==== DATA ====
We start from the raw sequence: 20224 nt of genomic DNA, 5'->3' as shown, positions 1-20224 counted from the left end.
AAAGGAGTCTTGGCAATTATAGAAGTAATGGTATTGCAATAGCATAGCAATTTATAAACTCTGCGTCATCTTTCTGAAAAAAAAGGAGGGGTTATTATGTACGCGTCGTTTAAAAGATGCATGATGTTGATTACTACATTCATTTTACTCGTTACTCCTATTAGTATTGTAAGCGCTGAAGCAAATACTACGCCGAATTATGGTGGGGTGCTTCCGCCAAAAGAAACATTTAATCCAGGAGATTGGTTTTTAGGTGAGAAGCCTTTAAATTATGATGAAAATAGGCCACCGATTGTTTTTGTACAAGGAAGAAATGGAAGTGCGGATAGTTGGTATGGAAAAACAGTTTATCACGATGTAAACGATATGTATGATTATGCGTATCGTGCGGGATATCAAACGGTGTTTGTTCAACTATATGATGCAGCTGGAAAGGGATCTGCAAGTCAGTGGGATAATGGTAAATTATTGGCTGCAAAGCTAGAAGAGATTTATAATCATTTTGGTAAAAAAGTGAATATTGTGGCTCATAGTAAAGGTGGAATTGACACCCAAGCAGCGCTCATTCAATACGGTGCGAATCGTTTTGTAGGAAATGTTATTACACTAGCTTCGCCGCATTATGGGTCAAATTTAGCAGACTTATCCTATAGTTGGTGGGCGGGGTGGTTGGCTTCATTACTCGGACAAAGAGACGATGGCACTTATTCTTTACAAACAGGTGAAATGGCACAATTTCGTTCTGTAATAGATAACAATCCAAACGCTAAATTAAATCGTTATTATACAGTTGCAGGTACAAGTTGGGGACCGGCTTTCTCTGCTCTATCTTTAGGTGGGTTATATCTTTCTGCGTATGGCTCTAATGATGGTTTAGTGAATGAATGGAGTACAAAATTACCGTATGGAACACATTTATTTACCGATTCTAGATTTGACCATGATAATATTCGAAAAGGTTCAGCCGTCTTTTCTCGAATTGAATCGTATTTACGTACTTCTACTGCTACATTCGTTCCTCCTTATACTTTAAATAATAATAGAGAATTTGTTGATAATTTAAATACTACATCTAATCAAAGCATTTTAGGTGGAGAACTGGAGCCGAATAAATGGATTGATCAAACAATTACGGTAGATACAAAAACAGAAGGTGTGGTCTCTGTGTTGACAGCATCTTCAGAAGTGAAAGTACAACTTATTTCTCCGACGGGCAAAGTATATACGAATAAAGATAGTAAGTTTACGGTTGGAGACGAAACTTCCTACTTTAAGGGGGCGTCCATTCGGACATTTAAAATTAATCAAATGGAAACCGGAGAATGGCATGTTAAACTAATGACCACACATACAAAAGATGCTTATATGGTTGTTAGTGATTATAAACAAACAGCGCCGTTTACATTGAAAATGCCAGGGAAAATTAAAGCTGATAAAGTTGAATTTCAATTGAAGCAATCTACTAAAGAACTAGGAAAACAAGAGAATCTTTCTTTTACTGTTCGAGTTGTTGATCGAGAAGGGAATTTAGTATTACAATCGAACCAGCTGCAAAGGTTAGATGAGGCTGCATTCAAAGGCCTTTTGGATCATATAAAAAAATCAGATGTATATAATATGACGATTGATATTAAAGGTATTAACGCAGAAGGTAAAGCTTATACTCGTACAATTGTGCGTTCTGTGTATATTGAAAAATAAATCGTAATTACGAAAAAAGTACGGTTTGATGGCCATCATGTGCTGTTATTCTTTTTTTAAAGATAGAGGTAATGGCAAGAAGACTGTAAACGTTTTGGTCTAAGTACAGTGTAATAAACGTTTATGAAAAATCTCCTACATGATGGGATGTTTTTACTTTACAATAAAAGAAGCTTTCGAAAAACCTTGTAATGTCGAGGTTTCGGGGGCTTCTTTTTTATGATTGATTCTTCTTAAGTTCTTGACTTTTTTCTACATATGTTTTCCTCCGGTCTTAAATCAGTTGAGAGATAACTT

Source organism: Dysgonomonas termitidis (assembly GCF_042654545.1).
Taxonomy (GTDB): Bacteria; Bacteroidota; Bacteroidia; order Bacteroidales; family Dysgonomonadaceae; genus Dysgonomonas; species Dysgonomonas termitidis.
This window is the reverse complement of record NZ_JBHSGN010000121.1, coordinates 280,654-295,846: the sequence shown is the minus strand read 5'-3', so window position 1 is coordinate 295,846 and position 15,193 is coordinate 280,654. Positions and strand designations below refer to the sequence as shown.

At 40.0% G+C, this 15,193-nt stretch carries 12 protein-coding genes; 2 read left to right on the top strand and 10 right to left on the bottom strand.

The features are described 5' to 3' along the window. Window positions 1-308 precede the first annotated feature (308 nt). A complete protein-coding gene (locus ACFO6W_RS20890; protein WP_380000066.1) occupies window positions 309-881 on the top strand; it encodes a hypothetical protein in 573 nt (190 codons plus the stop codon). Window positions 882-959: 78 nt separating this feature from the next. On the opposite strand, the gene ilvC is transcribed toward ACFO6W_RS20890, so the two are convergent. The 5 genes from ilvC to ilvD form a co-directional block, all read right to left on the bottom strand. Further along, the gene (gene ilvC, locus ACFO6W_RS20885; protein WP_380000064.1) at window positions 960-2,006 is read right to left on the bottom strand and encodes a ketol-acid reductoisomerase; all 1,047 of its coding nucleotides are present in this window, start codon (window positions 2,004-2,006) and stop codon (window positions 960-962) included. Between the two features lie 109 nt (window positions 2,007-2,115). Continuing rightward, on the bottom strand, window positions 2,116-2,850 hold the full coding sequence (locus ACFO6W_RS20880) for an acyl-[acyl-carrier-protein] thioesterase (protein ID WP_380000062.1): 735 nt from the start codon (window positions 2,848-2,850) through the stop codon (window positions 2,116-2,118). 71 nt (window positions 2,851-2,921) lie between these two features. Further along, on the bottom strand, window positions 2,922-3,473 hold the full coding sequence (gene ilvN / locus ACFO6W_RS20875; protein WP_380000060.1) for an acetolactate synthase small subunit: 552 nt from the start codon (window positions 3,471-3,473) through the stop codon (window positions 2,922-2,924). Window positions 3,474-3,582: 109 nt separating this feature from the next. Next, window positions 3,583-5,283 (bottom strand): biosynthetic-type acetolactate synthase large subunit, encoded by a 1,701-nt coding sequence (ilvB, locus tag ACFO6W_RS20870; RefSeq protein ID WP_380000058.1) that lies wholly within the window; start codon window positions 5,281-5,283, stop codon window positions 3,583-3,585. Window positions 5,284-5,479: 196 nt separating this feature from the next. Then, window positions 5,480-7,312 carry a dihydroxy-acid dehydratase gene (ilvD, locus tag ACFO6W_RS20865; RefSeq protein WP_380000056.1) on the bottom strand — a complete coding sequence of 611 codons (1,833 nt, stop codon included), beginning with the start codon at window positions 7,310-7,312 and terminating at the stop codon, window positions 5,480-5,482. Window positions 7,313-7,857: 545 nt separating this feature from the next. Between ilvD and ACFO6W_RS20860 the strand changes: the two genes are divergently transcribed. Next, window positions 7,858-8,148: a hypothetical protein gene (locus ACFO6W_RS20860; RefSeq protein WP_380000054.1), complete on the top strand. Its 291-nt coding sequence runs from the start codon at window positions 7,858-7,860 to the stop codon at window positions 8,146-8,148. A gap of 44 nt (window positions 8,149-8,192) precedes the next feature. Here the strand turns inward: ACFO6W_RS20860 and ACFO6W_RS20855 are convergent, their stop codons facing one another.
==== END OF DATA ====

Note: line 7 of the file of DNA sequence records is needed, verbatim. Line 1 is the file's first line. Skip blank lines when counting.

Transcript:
The features are described 5' to 3' along the window. Window positions 1-308 precede the first annotated feature (308 nt). A complete protein-coding gene (locus ACFO6W_RS20890; protein WP_380000066.1) occupies window positions 309-881 on the top strand; it encodes a hypothetical protein in 573 nt (190 codons plus the stop codon). Window positions 882-959: 78 nt separating this feature from the next. On the opposite strand, the gene ilvC is transcribed toward ACFO6W_RS20890, so the two are convergent. The 5 genes from ilvC to ilvD form a co-directional block, all read right to left on the bottom strand. Further along, the gene (gene ilvC, locus ACFO6W_RS20885; protein WP_380000064.1) at window positions 960-2,006 is read right to left on the bottom strand and encodes a ketol-acid reductoisomerase; all 1,047 of its coding nucleotides are present in this window, start codon (window positions 2,004-2,006) and stop codon (window positions 960-962) included. Between the two features lie 109 nt (window positions 2,007-2,115). Continuing rightward, on the bottom strand, window positions 2,116-2,850 hold the full coding sequence (locus ACFO6W_RS20880) for an acyl-[acyl-carrier-protein] thioesterase (protein ID WP_380000062.1): 735 nt from the start codon (window positions 2,848-2,850) through the stop codon (window positions 2,116-2,118). 71 nt (window positions 2,851-2,921) lie between these two features. Further along, on the bottom strand, window positions 2,922-3,473 hold the full coding sequence (gene ilvN / locus ACFO6W_RS20875; protein WP_380000060.1) for an acetolactate synthase small subunit: 552 nt from the start codon (window positions 3,471-3,473) through the stop codon (window positions 2,922-2,924). Window positions 3,474-3,582: 109 nt separating this feature from the next. Next, window positions 3,583-5,283 (bottom strand): biosynthetic-type acetolactate synthase large subunit, encoded by a 1,701-nt coding sequence (ilvB, locus tag ACFO6W_RS20870; RefSeq protein ID WP_380000058.1) that lies wholly within the window; start codon window positions 5,281-5,283, stop codon window positions 3,583-3,585. Window positions 5,284-5,479: 196 nt separating this feature from the next. Then, window positions 5,480-7,312 carry a dihydroxy-acid dehydratase gene (ilvD, locus tag ACFO6W_RS20865; RefSeq protein WP_380000056.1) on the bottom strand — a complete coding sequence of 611 codons (1,833 nt, stop codon included), beginning with the start codon at window positions 7,310-7,312 and terminating at the stop codon, window positions 5,480-5,482. Window positions 7,313-7,857: 545 nt separating this feature from the next. Between ilvD and ACFO6W_RS20860 the strand changes: the two genes are divergently transcribed. Next, window positions 7,858-8,148: a hypothetical protein gene (locus ACFO6W_RS20860; RefSeq protein WP_380000054.1), complete on the top strand. Its 291-nt coding sequence runs from the start codon at window positions 7,858-7,860 to the stop codon at window positions 8,146-8,148. A gap of 44 nt (window positions 8,149-8,192) precedes the next feature. Here the strand turns inward: ACFO6W_RS20860 and ACFO6W_RS20855 are convergent, their stop codons facing one another.